I have a whole ‘nother essay (perhaps several) to write about The Little Mermaid, so I’ll focus on the little nuggets of feminism within Tangled for now:

1. Tangled passes the Bechdel Test.

For extra marks: discuss other classic Disney films with reference to the Bechdel Test in the comments. Do any others pass?

*/teacher moment*

2. It’s totally about a girl losing her virginity.

Well, kind of. A surprising number of Grimm’s fairytales can be seen to revolve around this issue.

When Mother Gothel gives Rapunzel the crown, she sings [sarcastically]:

“Rapunzel knows best, Rapunzel’s so mature now
Such a clever grown-up miss!
Rapunzel knows best – fine, if you’re so sure now
Go ahead, then give him this!
This is why he’s here! Don’t let him deceive you!
Give it to him, watch, you’ll see!
Trust me, my dear, that’s how fast he’ll leave you
I won’t say I told you so…”

[emphasis mine].

Read that (or better yet, watch the clip) and tell me she’s NOT totally singing about Rapunzel’s virginity. Yeah. That’s what I thought.

This isn’t a pro-feminist thing, necessarily, but anything that even touches upon issues of female sexuality – even in a completely subtle and allegorical sense – gets to count as ‘feminist’ just by virtue of existing in the medium of children’s entertainment.

3. The King cries.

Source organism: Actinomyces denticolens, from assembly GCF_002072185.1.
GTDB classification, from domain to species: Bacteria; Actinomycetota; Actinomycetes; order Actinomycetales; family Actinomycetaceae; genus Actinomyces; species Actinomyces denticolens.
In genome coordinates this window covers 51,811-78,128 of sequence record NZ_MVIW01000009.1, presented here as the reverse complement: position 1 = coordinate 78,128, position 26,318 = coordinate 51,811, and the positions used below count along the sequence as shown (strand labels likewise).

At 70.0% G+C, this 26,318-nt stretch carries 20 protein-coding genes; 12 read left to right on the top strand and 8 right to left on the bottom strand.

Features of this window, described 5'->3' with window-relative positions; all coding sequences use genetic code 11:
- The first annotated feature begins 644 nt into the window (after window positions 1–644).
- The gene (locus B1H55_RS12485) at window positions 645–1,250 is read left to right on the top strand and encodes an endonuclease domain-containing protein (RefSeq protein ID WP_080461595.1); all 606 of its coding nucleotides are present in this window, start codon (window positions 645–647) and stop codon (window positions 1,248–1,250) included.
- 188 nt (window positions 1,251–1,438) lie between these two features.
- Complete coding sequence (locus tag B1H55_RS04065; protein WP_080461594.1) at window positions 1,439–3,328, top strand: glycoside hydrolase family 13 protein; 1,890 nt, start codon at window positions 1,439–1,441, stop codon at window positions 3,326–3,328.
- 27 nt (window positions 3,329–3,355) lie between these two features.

When we see the King and Queen mourning the loss of their daughter, it is the King who is emotionally distraught and the Queen who is stoic. How many kid’s films show a grown man crying – not as the object of laughter and ridicule, but with dignity and real feeling?

(Big hat tip to ‘The Ferret’ who also wrote about the King crying and made me yell “Yes! That! Exactly!” at my computer screen.)

4. The Frying Pan.

Refer to DVD cover above.

The frying-pan-as-weapon gag is a recurring one in the movie. Now, Flynn Rider is obviously the ‘Cool Guy’ in this film. He is dashing and handsome and witty, and at one point he stands there holding the fying pan, staring at it in amazement and exclaiming, “I have got to get me one of these!”

You got that? The Cool Guy. Wants a frying pan.

Subliminal messaging? Check. Encouraging young boys to see a stereotypically ‘feminine’ object as something other than what it traditionally symbolises?

Yes, please!